The Quick College Myth

Can we just stop with this three-year college “solution” already? According to a piece by Gail Rosenblum in Minnesota’s Star Tribune, plans to try and get all students through college rapidly just fail to account for how students actually learn.

As she explains:

Just 2.9 percent of students who started at the University of Minnesota in 2002, for example, graduated after three years. Of those who started in 2007… 4.8 percent finished three years later.

The fact is, we’re raising a different generation of kids. They’re taking longer to graduate, find jobs and marry, if they marry at all. Rather than throw up our hands, I say it’s time to get comfortable with the idea of encouraging them to take their time.

Nearly half of college students are attending community colleges, too. Because community college credits often don’t transfer, students who start there often have trouble completing college in four years, never mind three.

Furthermore, given the latest focus on addressing competition from abroad, we should be encouraging students to have international experiences in college. That’s what the junior year is for. Three-year college would take that away.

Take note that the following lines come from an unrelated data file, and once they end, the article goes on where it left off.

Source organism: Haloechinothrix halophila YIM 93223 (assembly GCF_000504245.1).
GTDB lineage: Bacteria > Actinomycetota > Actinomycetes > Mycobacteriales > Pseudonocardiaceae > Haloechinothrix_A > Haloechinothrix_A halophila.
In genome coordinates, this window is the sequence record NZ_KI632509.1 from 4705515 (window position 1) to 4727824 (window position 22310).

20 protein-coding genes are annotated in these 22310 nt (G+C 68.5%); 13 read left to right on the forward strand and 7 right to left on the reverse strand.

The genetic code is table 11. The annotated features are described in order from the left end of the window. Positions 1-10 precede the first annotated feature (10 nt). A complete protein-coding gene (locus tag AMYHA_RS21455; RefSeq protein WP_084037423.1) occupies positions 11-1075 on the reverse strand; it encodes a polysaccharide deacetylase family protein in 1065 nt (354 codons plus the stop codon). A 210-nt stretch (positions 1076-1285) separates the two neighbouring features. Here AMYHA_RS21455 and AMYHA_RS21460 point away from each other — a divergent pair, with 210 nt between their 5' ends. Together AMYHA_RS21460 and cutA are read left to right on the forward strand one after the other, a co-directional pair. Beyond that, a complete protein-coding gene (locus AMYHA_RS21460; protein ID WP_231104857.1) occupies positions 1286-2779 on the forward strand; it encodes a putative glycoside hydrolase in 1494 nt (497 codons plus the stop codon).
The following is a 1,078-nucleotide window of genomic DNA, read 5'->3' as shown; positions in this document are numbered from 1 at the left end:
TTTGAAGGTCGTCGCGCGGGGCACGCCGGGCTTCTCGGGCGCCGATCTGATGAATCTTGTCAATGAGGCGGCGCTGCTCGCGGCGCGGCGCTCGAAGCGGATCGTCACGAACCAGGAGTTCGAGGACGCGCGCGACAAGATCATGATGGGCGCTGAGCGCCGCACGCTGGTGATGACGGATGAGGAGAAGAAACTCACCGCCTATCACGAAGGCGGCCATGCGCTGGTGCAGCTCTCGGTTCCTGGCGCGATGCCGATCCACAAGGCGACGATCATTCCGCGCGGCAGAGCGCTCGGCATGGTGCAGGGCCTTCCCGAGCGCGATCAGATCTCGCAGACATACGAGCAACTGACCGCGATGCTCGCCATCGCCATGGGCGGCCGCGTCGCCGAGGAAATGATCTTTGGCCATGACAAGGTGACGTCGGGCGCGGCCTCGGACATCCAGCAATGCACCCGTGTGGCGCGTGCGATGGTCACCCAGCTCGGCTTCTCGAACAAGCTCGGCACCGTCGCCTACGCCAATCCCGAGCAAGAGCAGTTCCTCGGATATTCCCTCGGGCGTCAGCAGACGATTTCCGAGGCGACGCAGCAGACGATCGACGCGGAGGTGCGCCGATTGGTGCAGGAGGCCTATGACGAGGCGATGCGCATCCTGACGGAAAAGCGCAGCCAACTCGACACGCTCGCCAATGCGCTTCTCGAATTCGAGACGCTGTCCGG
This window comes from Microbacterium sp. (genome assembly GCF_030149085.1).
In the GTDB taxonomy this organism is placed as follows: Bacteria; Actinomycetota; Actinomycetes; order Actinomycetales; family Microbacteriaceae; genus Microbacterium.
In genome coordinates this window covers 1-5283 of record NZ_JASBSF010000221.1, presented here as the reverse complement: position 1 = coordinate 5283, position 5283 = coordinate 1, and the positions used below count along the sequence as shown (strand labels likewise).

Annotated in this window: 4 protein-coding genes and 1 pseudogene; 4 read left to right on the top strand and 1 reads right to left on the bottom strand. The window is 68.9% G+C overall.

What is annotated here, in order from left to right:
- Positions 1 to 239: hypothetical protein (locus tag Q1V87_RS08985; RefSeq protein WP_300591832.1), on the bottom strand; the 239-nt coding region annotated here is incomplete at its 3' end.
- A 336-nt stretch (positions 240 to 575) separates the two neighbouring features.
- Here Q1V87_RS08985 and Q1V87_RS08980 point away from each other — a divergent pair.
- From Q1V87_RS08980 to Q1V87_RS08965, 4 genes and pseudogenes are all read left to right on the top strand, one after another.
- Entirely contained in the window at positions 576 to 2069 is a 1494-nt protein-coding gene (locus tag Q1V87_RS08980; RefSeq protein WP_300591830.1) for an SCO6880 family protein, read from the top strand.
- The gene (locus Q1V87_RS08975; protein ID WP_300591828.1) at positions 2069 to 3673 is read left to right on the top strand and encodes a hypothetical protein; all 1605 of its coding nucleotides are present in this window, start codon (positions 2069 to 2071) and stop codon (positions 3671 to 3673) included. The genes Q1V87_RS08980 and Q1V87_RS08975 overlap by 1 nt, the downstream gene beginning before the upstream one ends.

If we’re really interested in removing unnecessary aspects of undergraduate learning from the college experience, that would be one thing. But no one can seem to identify what’s truly wasteful about the way college currently works.

Three-year college would seem to remove only a lot of what’s valuable from higher education. This isn’t a reform tactic that’s going to work; let’s find something more promising.

Daniel Luzer

Daniel Luzer is the news editor at Governing Magazine and former web editor of the Washington Monthly. Find him on Twitter: @Daniel_Luzer